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Consumers are warming up to ads on streaming – if it means saving money

American consumers are warming up to the idea of advertising on streaming and increasingly open to opting for ads in exchange for savings on their monthly subscription bill, new data from Hub Entertainment Research finds.

Hub’s annual 2023 report “TV Advertising: Fact vs. Fiction” found that of 3,000 surveyed U.S. consumers between 14-74, the majority are softening their stance on cheaper, ad-supported streaming options to keep their monthly streaming bills under control. The findings come as several streamers have raised prices on ad-free tiers and introduced lower-cost plan options that have commercials.

Approximately two-thirds of respondents said that they would choose an ad-supported plan if it could hit the sweet spot of $4 to $5 in savings per month. In June 2022, consumers hit a peak of anti-ad fervor with 44% of respondents stating that they would pay $4 to $5 more per month for a streaming service if it meant no ad time. By December 2023, that figure fell to 36%, an 8 point downward shift in the willingness of users to pay to avoid ads.

Meanwhile, December 2023 was also the survey peak of consumers reporting that the bottom line of their monthly bills was more important than an ad-free experience. Of respondents, 64% said that they’d rather save that same $4 to $5 per subscription per month by watching ads, an eight percentage point jump in a year and a half from June 2022.

Even the self-described “ad-intolerant” crowd is changing their tune. In December 2022, 26% of respondents who self-reported as ad-intolerant prioritized saving money over avoiding ads. One year later, that figure has climbed to its two-year high at 35%, a sign that even “ad-intolerant” households see ads as a tradeoff for savings.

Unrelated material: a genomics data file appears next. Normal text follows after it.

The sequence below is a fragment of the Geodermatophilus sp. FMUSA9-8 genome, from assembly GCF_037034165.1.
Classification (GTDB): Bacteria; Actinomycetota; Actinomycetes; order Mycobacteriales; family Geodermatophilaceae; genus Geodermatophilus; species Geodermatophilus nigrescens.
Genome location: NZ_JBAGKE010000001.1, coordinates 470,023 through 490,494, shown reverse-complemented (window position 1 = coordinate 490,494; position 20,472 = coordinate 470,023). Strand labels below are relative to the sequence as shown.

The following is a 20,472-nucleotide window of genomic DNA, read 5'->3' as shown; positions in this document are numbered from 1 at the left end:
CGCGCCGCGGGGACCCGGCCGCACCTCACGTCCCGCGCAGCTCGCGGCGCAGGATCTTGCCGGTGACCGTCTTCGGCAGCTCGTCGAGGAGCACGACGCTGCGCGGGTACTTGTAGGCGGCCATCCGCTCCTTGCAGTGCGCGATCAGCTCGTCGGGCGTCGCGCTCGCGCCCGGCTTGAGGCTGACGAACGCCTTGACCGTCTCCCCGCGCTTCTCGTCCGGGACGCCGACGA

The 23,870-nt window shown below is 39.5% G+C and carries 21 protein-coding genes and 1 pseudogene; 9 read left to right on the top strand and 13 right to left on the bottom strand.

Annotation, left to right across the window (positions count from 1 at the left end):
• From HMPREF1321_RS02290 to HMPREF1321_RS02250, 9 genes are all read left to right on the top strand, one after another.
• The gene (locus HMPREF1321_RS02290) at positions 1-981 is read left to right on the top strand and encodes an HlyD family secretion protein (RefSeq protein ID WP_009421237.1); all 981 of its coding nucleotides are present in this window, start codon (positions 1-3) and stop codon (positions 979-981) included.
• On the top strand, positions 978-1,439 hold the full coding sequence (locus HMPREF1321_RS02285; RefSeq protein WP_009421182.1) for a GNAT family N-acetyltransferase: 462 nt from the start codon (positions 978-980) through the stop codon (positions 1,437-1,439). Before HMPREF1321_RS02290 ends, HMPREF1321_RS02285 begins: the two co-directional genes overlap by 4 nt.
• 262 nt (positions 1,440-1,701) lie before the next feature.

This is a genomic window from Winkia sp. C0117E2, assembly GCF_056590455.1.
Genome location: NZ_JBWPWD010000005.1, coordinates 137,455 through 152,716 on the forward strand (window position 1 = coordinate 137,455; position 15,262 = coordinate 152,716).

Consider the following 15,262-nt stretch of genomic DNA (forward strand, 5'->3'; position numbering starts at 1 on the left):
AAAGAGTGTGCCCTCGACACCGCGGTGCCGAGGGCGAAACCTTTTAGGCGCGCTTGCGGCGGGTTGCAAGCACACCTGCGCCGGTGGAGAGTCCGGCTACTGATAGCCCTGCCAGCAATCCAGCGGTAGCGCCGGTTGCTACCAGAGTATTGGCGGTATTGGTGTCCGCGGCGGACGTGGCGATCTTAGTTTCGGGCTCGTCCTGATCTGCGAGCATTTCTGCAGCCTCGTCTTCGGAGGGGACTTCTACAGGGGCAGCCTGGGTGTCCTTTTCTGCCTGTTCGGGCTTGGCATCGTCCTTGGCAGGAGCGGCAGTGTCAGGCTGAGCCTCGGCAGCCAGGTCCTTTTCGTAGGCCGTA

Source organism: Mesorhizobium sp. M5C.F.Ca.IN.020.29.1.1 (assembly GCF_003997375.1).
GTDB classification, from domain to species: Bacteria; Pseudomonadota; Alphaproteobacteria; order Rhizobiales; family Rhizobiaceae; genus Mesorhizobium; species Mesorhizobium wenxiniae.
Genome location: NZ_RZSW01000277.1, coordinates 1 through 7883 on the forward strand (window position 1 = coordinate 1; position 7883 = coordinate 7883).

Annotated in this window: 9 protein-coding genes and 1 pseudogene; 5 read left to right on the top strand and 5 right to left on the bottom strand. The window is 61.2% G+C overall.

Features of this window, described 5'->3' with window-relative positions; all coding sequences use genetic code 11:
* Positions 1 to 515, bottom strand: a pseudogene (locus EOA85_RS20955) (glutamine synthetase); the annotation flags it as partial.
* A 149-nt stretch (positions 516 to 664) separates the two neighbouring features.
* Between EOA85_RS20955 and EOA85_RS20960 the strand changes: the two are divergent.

Consumers prefer ad breaks short and sweet
Even for changing ad preferences, consumers resoundingly prefer short, sweet ads — they’ll even pay more attention to them.

About 38% of consumers reported they would choose one streaming service over another if it offered a lighter ad-load (meaning shorter breaks and/or fewer ads), with the threshold of acceptable ad break length clocking in at under 60 seconds. In fact, 46% of respondents stated they’re more likely to pay attention to ads if A) their ad break all-in is shorter and B) the specific ad creative itself is also shorter in length. Once an ad break tips over the 90 second mark, consumer approval plummets.

In fact, consumers tend to view advertisers on services with more reasonable ad loads as higher quality. Of surveyed platforms, Discovery+, Disney+, Max, and Netflix received the highest correlations between a better ad experience and the perception of higher-quality advertiser brands as well as consumers paying attention to ad breaks.

However, despite launches of ad-supported plans by many major streamers like Disney+, Netflix, and later this month Amazon’s Prime Video, a significant percentage of consumers don’t know that there are ad-supported options for some of their favorite streaming services. Of the surveyed platforms, Discovery+, Max and Paramount+ were among those with the least amount of consumer awareness that there are less expensive ad-supported plans to stream their respective content.

As the wider acceptance of advertising in exchange for lower monthly streaming bills grows, Hub noted that services have opportunities for “aggressive marketing” of cheaper plans to get would-be customers who haven’t added a streaming platform due to perceived high costs to sign up to an ad-supported tier.

Plus, with most streaming services generally adhering to ad loads consumers find acceptable, the report noted brands have an opportunity to get ads in front of audiences that pay more attention and view them more favorably. According to Hub, streaming is now a better advertising message environment than traditional linear TV. StreamTV Insider

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